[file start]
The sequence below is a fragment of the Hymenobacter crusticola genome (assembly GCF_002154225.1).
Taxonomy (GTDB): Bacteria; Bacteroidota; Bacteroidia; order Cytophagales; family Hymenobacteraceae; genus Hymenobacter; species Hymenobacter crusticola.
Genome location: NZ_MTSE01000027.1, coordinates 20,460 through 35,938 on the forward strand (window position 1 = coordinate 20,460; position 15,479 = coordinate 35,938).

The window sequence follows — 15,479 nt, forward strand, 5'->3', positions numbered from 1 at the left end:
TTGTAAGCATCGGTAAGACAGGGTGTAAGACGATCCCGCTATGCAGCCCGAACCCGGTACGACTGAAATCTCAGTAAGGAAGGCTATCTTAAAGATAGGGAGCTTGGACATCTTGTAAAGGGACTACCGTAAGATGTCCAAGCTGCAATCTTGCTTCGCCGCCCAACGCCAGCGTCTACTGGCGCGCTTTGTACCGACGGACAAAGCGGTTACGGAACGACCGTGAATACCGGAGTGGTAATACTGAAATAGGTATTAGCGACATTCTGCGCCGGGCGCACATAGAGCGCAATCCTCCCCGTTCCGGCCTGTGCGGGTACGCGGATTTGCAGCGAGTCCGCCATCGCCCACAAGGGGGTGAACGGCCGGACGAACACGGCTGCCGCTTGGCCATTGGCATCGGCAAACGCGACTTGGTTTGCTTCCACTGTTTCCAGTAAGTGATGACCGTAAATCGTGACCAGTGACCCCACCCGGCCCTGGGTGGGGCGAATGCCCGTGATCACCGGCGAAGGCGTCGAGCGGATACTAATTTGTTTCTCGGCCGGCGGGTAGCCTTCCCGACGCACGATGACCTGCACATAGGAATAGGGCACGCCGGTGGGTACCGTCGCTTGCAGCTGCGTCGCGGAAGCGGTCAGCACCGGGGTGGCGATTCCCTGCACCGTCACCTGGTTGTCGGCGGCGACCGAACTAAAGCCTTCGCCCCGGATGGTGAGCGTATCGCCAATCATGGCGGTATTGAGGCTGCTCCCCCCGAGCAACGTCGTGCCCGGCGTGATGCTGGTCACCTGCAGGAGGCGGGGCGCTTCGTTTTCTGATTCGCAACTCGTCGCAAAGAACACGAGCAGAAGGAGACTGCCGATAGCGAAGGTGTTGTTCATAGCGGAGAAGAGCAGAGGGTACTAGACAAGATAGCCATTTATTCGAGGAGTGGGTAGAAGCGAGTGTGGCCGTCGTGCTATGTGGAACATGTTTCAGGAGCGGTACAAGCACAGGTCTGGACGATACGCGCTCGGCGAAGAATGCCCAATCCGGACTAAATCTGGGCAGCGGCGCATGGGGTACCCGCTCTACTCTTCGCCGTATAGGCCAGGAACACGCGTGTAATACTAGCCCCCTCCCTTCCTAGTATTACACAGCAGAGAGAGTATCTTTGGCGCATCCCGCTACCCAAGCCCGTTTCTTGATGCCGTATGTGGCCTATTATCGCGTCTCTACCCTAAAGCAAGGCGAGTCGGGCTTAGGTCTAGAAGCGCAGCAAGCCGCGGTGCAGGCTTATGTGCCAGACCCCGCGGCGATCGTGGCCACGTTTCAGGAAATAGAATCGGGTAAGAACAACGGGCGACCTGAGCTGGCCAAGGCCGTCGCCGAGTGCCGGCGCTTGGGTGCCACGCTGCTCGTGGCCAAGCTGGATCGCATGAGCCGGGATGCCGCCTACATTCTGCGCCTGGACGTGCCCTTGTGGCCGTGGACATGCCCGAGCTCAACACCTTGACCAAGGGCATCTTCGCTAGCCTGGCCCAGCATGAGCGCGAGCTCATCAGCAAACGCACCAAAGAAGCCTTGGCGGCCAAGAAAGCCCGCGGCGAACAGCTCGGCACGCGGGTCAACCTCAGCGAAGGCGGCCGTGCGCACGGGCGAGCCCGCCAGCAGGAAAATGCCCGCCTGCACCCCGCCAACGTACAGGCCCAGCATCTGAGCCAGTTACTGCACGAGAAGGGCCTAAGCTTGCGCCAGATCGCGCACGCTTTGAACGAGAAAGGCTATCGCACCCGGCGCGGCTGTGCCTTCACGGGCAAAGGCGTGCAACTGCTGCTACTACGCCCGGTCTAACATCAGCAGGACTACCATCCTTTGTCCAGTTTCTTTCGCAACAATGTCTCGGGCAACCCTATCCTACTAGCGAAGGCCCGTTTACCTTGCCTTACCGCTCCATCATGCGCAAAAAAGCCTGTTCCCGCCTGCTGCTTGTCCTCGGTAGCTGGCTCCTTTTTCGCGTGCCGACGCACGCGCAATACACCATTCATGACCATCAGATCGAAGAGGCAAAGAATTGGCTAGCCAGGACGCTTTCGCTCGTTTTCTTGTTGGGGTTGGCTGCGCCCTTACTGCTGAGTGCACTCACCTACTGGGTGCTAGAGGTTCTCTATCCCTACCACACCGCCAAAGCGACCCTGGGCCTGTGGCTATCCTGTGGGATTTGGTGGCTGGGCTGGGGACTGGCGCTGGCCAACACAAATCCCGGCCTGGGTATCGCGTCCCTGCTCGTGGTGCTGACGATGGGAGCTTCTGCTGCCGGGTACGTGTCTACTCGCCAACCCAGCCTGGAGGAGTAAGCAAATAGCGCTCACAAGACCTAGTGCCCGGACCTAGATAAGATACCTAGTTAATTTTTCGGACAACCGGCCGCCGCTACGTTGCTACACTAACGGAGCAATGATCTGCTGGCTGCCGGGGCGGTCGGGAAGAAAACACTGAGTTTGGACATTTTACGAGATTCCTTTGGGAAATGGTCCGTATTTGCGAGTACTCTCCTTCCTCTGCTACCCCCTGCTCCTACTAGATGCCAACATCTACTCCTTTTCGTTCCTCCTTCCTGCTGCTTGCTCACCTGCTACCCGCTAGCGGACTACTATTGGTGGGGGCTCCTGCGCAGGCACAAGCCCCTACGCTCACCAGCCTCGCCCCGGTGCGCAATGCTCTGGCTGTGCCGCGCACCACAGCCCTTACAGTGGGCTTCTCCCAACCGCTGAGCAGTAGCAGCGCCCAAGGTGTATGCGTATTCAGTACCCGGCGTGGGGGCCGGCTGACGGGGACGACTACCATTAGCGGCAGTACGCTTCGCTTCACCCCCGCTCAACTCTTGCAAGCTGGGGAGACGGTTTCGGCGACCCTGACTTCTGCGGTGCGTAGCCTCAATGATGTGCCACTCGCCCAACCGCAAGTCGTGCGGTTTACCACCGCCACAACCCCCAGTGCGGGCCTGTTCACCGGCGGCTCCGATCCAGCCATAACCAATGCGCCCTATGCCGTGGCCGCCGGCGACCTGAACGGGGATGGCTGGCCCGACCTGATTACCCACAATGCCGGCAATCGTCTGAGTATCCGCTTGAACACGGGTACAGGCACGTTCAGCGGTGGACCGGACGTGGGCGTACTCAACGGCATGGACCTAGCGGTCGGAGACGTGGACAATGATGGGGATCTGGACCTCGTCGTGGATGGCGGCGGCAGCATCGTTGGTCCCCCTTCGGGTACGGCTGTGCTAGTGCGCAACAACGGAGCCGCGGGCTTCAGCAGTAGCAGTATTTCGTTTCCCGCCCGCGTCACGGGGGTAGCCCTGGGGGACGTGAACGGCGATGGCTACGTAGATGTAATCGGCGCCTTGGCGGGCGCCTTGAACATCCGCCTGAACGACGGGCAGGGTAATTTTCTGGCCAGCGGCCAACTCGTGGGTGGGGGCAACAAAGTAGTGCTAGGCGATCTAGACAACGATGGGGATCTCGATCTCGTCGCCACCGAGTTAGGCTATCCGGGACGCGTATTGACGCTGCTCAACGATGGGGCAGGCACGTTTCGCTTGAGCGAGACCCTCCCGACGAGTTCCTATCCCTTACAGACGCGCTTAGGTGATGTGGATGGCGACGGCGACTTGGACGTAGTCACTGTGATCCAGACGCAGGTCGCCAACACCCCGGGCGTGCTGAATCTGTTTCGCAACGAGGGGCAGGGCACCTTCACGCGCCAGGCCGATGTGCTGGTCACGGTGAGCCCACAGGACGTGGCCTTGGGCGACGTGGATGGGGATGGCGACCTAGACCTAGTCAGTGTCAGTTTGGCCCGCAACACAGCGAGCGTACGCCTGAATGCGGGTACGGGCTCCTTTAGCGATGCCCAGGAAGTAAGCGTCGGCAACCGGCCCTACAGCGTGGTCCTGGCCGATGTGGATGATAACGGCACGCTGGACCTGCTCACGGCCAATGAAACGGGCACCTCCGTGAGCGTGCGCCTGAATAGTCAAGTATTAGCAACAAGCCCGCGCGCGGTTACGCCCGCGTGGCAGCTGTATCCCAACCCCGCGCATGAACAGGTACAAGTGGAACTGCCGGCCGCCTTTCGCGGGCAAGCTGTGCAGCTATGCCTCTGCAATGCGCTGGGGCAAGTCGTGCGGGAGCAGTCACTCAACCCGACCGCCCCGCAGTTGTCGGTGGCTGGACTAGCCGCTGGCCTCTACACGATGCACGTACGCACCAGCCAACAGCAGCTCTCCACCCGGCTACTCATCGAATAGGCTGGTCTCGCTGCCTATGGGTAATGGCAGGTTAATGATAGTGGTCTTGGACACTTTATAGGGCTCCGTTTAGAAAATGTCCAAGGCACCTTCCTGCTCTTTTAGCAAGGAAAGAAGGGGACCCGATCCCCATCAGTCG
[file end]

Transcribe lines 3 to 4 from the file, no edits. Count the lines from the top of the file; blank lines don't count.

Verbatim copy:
Genome location: NZ_MTSE01000027.1, coordinates 20,460 through 35,938 on the forward strand (window position 1 = coordinate 20,460; position 15,479 = coordinate 35,938).

The window sequence follows — 15,479 nt, forward strand, 5'->3', positions numbered from 1 at the left end: